It’s A Great Day To Be A Simone
September 17, 2016
Filed under Sports
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Both Simone Biles and Simone Manuel have been exceptional athletes their entire lives. Though one had a tough upbringing and the other was denied their first attempt at the Olympics, both athletes persevered through their challenges and proudly represented the United States of America this summer in Rio.
Simone Biles, 19, is a first time Olympic gymnast from Spring, Texas. Simone’s early childhood consisted of spending years in foster care since both of her parents were struggling with addiction. In 2003, Simone’s grandparents legally adopted her and her sister Adria and raised them as their own. Her grandparents sent her to a day camp where Simone showed a particular interest in the gymnastics portion. Two years later at age eight, she started training with coach Aimee Boorman, who eventually became the 2016 Olympic gymnastics coach.
Biles has held the world all-around championship title since 2013, and following her Rio debut, is the proud owner of 19 medals. In 2013, Simone competed at the World Artistic Gymnastics Championships in Belgium where she finished first in the all-around, second on vault, sixth on uneven bars, fifth on balance beam, and first on floor. Her spectacular finish made her the first American gymnast to qualify for the all-around and all event finals since 1991.
Her first appearance at the 2016 Olympic trials ended with a first place win in the all-around, automatically giving her one of the five available spots on the team. When the time came to compete in Rio, Simone flawlessly executed her routines on vault and on floor that resulted in two gold medals and followed those performances with a bronze on the beam. Though satisfied with her three medals, she was most concerned about qualifying for the all-around, since each country can only enter two individuals. Competing alongside teammate Aly Raisman, Simone once again did not fail to amaze when she dominated the floor and vault, clinching the all-around gold medal.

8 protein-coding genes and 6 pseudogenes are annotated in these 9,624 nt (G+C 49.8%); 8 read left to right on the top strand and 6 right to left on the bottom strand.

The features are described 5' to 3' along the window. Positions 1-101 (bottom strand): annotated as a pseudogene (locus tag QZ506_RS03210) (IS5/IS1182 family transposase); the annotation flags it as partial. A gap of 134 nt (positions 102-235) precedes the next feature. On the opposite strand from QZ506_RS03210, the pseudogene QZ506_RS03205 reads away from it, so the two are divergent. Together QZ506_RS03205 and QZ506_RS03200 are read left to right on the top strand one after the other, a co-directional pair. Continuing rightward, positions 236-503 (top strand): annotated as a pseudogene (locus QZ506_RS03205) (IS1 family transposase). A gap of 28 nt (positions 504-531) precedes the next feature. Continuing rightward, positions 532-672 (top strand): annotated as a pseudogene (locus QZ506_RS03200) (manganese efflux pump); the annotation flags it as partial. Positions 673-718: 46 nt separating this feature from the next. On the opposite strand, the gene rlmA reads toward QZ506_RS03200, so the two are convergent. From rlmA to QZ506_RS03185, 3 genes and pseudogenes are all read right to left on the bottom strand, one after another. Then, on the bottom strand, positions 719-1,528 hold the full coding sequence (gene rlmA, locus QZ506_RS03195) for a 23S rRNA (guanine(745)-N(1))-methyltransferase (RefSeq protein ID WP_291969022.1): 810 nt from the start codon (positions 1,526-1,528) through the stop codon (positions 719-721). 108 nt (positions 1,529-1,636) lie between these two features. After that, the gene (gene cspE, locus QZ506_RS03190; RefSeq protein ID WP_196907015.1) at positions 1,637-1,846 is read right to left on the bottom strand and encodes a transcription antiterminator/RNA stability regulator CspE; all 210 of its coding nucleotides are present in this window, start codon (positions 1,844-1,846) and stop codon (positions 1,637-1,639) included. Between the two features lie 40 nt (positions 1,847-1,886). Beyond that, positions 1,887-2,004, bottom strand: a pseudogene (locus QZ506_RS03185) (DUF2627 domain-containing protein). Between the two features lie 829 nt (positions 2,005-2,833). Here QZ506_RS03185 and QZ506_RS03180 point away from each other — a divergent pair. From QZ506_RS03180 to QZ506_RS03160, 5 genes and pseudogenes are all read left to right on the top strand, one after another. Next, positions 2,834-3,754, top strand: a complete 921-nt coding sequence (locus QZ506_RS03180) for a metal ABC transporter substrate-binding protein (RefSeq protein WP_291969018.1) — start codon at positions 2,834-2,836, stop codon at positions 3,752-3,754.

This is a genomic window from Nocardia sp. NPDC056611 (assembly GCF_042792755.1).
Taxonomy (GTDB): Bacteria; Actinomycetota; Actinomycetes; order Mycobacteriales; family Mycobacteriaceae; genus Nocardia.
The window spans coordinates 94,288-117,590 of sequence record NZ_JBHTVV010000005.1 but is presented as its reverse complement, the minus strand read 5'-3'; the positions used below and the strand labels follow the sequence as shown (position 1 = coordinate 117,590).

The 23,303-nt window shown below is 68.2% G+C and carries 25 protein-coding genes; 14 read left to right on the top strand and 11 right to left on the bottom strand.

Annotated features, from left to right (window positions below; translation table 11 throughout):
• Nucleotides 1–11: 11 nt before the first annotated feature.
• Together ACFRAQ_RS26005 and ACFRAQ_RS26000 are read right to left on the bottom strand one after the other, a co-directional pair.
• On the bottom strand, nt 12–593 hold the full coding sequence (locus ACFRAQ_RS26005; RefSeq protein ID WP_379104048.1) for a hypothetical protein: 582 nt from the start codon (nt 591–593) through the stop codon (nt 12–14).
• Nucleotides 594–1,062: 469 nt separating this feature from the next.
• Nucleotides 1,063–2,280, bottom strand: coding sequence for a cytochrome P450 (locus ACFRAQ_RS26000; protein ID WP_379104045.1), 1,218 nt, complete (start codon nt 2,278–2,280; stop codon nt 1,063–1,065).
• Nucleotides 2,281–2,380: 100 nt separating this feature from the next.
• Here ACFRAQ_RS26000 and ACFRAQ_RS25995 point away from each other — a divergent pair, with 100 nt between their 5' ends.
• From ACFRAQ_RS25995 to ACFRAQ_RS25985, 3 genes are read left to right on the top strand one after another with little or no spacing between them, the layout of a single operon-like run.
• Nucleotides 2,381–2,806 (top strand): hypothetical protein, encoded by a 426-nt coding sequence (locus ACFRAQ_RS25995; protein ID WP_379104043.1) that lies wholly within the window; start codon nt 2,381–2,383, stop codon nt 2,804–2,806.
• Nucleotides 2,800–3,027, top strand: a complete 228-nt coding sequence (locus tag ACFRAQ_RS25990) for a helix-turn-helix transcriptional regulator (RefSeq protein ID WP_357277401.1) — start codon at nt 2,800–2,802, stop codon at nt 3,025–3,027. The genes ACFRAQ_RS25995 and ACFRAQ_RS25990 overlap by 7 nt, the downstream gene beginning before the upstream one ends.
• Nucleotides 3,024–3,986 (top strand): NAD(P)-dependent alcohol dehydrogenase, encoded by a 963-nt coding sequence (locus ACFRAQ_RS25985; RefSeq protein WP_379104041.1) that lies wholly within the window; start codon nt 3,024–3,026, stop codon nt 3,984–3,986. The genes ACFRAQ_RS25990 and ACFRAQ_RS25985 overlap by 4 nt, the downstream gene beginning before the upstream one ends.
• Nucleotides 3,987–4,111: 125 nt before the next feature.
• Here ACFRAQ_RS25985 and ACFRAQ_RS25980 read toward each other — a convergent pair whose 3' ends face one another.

Simone Manuel, 20, is a first time Olympic swimmer from Houston, Texas. Simone grew up in a family with two brothers who swam in a summer league and parents who strongly encouraged competition. At the age of four, she was asked to join the local swim team where she began her swimming career.
Simone swam at 2012 Olympic trials where she finished 20th in the 50 meter freestyle and 17th in the 100 meter freestyle, sadly not earning her a spot on the Olympic team. Manuel has attended Stanford University since 2014, and within her first year, broke the school records in the 50, 100, and 200 yard freestyle. Between 2014 and 2015, Manuel won back to back years in the 100 yard freestyle, setting multiple records with a time of 46.09 seconds. After a disappointing performance in 2012, Manuel returned to the 2016 Olympic trials, placing second in the 50 meter and 100 meter freestyle, and seventh in the 200 meter freestyle; her hard work and training had paid off when it was announced that she would swim for Team USA in Rio.
One month later, Simone Manual made her Olympic debut, swimming 52.70 seconds in the 100 meter freestyle, tying with Penny Oleksiak of Canada for the gold medal; Manuel became the first African-American woman to win an individual Olympic gold in swimming and set an Olympic record and an American record. She added to her gold medal count when she swam the 4×100-meter medley relay with Dana Vollmer, Lilly King, and Kathleen Baker. In her other races, she won silver in the 50 meter freestyle and silver 4×100-meter freestyle relay alongside teammates Abbey Weitzeil, Dana Vollmer, and Katie Ledecky.
Between Simone Biles and Simone Manuel, they medaled a nine times, six of which were gold. Biles and Manual each made Olympic history in their sports, and both athletes are hopeful for a triumphant return to Tokyo in 2020 to once again swim for gold.